Thanks to LiDAR (Light Detection and Ranging) technology, 60,000 structures belonging to the Mayans were discovered in September 2018 alone. One of the 60,000 structures discovered was a pyramid that is seven stories high. Before LiDAR, the large pyramid had simply gone unnoticed.
Ancient Roads Discovered
From the images gained through LiDAR technology, enough discoveries have been made to completely change how we think about the Mayans. One of those discoveries was a series of interconnected roads and highways that caused researchers to reassess previous estimates of the Mayan population.
One Hundred and Fifty Square Miles of Modified Land Uncovered
The discovery of new ruins has led scientists to reevaluate not just where the Mayans lived, but also how. Lands previously thought to be too wet for farming have now been found to contain evidence of previous agricultural use.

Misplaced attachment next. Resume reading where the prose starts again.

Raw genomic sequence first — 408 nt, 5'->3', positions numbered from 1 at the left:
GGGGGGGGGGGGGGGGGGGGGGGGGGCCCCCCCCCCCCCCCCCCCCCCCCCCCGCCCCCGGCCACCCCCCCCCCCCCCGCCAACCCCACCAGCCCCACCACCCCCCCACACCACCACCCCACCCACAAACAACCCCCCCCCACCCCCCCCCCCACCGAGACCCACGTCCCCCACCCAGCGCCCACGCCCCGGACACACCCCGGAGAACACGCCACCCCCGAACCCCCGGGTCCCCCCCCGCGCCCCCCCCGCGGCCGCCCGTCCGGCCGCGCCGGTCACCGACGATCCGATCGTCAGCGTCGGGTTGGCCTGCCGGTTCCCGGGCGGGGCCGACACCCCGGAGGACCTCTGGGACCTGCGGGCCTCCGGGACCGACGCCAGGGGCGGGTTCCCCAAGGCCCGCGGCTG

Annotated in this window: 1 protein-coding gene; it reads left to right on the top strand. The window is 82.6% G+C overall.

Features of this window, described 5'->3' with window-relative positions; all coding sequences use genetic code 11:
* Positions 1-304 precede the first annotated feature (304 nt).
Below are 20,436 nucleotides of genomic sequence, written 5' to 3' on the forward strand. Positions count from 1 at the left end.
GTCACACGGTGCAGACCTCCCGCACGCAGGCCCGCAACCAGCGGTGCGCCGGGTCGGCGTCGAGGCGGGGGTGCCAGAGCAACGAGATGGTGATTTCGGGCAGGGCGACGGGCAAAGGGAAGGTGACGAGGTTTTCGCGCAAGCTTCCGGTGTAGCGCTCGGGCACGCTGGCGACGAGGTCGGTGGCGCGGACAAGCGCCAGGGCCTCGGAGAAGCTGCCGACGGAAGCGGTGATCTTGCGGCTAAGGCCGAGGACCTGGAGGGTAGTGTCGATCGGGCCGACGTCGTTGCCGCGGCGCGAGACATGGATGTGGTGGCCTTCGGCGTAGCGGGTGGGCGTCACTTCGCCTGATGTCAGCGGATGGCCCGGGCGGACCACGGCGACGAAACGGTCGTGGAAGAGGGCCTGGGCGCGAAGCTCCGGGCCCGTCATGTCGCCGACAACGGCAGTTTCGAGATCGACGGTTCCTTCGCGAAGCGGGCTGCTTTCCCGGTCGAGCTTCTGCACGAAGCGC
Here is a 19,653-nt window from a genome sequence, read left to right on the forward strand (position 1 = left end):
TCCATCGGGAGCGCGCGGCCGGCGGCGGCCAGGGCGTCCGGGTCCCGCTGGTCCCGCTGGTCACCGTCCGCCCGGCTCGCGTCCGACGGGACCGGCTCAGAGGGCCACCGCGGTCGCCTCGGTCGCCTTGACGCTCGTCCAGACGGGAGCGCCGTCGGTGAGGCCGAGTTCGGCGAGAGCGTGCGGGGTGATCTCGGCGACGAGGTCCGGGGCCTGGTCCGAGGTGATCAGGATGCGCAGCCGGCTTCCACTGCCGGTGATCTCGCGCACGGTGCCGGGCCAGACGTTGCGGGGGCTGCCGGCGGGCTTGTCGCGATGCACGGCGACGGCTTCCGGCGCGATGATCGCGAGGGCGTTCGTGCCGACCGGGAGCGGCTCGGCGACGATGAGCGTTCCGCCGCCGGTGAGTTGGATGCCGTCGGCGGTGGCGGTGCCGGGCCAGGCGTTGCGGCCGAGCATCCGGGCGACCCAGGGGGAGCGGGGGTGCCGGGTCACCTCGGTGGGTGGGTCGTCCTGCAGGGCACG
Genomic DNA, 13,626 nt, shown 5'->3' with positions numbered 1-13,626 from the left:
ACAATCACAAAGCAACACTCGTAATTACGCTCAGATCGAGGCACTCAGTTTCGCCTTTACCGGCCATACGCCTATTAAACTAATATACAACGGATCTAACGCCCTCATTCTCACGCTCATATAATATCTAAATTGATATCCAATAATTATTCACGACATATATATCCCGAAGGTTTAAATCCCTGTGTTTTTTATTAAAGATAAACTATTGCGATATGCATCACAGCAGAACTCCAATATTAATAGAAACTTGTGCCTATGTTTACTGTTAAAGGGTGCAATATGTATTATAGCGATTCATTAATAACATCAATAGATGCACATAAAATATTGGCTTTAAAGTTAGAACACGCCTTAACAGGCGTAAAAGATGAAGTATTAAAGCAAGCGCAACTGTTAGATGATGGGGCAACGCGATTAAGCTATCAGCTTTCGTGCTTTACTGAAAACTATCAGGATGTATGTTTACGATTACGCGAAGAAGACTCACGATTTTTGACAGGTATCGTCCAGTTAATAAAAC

The Infrastructure of Mayan Society
The Mayans also had complex and historically unique water management systems. They relied almost entirely on cenotes — giant sinkholes filled by underground water sources —since there are no major water sources that run through Central America.
Similar Discoveries Made in Guatemala
While many Mayan ruins have been discovered in southern Mexico, especially the Yucatan Peninsula, others have been found in Belize, El Salvador, Honduras and Guatemala.
Structures on Top of Structures
Until recently, even when a Mayan ruin was found, there wasn’t an easy way to determine the full extent of the structure if any part of it was underground. Now, however, that’s beginning to change.